Natalya Timakova also told journalists that the president had ordered Emergency Situations Minister Sergei Shoigu to do everything necessary to ensure the bodies of the dead Russians are brought home, and that the survivors receive all the assistance they need.
Vietnamese media reported that 15 people had died in the accident, which happened around 7 p.m. local time (12:00 GMT) on Friday. The Russian Embassy in Vietnam earlier confirmed that nine Russians had been killed.
The tour group's Vietnamese guide was also killed when the bus fell down a precipice about 50 kilometers from the tourist city of Dalat as the bus carrying 24 tourists returned from a day trip.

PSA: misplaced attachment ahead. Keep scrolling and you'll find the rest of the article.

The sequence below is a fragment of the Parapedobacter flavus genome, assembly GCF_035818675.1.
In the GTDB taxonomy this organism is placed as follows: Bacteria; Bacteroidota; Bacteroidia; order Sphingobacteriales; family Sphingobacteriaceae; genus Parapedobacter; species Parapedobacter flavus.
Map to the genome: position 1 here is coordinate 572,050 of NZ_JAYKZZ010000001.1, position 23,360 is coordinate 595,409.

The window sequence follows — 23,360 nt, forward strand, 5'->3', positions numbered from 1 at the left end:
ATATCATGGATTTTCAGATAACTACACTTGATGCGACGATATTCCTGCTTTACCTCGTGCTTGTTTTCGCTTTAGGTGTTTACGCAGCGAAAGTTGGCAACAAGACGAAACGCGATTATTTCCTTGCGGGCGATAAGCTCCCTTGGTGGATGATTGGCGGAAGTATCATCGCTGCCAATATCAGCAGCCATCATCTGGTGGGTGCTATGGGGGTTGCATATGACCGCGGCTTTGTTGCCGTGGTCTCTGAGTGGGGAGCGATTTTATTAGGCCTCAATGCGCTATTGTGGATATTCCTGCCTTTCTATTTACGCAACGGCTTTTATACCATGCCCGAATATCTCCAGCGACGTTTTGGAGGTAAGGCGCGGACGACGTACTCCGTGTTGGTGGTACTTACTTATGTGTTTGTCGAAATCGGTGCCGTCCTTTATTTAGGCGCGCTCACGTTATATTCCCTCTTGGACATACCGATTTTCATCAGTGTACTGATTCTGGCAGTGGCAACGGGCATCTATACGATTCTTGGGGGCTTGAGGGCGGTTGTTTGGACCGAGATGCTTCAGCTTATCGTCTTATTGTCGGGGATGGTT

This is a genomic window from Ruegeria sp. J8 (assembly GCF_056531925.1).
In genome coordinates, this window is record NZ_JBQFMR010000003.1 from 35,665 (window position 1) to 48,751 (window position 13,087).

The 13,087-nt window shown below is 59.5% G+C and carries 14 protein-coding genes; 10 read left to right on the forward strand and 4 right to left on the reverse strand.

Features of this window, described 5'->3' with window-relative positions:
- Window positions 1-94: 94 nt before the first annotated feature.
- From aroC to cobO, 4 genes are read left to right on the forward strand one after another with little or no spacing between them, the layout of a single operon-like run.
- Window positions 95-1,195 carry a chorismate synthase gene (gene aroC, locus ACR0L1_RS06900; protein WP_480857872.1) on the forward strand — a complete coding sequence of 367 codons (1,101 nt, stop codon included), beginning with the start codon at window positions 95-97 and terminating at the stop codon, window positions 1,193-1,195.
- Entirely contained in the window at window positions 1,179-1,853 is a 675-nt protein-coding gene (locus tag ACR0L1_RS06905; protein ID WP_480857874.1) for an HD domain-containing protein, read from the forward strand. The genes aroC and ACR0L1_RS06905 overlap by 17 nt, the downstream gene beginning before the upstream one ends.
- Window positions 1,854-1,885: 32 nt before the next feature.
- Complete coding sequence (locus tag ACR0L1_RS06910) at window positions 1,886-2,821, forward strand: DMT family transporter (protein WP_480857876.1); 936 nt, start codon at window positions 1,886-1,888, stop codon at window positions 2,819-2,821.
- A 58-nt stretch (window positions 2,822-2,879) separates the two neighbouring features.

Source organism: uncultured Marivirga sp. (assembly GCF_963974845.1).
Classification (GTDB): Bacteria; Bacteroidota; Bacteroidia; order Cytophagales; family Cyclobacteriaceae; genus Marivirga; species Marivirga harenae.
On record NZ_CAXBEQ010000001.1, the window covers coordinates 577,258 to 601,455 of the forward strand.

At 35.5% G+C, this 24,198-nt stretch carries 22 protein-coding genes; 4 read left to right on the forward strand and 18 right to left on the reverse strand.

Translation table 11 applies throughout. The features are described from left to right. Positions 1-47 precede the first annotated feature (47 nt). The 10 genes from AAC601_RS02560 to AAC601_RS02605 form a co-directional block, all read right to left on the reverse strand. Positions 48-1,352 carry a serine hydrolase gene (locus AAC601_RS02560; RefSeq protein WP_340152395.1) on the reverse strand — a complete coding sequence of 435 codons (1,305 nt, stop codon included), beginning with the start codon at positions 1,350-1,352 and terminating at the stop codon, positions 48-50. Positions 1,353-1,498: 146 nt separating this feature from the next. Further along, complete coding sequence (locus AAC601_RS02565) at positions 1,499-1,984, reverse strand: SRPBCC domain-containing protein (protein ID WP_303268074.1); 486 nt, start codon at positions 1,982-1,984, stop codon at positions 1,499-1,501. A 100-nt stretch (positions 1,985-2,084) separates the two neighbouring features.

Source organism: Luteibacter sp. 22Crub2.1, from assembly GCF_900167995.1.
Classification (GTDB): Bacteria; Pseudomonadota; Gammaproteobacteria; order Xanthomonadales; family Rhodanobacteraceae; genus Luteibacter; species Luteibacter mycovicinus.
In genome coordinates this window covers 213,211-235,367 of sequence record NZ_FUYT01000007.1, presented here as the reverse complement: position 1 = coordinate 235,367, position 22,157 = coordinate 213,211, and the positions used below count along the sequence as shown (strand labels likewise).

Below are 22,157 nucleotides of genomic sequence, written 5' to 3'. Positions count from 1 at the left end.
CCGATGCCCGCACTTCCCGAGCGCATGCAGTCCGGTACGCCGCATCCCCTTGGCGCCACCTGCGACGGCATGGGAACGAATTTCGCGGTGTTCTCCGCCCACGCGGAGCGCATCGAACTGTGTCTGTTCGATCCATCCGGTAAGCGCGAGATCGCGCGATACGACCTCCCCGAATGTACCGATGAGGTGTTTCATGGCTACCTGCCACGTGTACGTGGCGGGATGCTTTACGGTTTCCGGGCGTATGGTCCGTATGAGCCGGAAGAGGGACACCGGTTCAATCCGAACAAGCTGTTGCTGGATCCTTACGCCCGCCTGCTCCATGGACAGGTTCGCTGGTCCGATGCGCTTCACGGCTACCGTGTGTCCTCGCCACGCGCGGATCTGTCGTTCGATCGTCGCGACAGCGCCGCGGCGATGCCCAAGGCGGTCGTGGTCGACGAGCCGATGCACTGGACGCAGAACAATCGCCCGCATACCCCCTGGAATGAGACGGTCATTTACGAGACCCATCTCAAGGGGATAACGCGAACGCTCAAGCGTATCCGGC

The Vietnamese driver of the bus was among the injured. The cause of the accident is being investigated.
Similar tragedies involving Russian tour groups occurred last December in Israel and Egypt. On December 16, 2008, 24 Russians died in a bus crash near the Israeli Red Sea resort city of Eilat and six days later another seven Russians died near Dahab on Egypt's Sinai Peninsula.
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Russia has surged ahead on the foreign policy stage, but this is not enough to remain a great power. The tough-minded policies and masterful diplomacy of Russia’s leadership have maximized the country’s position in the world, and are now the main source of its international influence and prestige. Russia’s foreign policy in the next decade depends entirely on what happens at home.